Sweden's FM signal should be turned off by 2022, according to a government-funded report looking at Sweden's digital switchover strategy.
FM radio should be replaced by digital radio within the next eight years in order to make more channels available for commercial networks and the country's public service broadcaster Sveriges Radio, concluded the report's authors.
The study was commissioned by Sweden's former centre-right coalition and was presented to the current Social Democrat-Green government on Monday.
It is unclear how ministers will react to the findings, with Prime Minister Stefan Löfven's party having previously argued against the digital radio switchover, saying it would be too expensive.
Hundreds of sites around Sweden would require new specially designed radio masts.
Sweden has already made the move to digital television, with all homes ditching analogue services by 2007.
Writing in the Dagens Nyheter newspaper, Associate Professor Nina Wormbs from the KTH Royal Institute of Technology who led the study said:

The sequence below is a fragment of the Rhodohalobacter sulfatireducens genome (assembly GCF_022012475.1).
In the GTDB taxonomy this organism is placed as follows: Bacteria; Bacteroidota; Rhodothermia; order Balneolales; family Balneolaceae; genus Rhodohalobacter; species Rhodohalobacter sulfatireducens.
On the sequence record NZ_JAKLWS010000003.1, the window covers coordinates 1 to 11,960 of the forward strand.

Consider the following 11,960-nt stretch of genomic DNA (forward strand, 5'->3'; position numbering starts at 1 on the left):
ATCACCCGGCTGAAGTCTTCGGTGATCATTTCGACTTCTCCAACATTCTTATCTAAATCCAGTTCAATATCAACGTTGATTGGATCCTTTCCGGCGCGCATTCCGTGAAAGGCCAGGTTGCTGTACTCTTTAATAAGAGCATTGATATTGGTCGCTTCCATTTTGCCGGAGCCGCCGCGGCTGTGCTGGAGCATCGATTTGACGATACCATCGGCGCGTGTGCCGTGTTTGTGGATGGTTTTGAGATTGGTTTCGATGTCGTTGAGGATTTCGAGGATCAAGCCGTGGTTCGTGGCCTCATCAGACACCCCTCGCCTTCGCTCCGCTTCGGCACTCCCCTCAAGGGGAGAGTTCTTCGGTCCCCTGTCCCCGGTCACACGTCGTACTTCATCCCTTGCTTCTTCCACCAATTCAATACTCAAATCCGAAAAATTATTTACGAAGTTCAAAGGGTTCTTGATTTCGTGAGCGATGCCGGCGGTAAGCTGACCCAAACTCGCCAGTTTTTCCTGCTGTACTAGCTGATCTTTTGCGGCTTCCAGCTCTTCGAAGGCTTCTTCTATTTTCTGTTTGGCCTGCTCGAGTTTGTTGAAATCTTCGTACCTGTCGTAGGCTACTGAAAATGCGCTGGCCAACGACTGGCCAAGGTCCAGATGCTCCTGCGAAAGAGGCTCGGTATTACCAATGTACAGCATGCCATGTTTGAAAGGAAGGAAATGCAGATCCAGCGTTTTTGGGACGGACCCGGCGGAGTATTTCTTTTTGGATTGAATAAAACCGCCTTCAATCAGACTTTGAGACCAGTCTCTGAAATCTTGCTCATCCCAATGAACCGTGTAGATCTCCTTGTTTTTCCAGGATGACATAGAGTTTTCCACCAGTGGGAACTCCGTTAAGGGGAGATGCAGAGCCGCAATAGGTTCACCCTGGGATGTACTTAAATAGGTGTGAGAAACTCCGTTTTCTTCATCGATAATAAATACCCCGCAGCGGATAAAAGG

"Radio is a form of media that should be given the best possible conditions in a democratic information society. It should have its own digital distribution platform that makes it possible for everyone to everywhere listen easily and without having to pay extra".
Following the switchover, Sweden could host up to 60 digital radio stations, she argued.
The report suggests that the FM signal should be turned off by 2022, or 2024 at the latest if not all neccessary conditions had been met by then.
Opponents to the plan have raised concerns about adapting cars which are currently fitted with FM radios. They have argued that the move is unnecessary with increasing numbers of people already choosing to listen to radio stations via the internet, where there is no limit to the number of channels available to consumers.
But Wormbs argues that radio consumption should remain free for users, whereas online radio stations require listeners to have access to wifi or to pay for streaming through their mobile phones and tablet computers.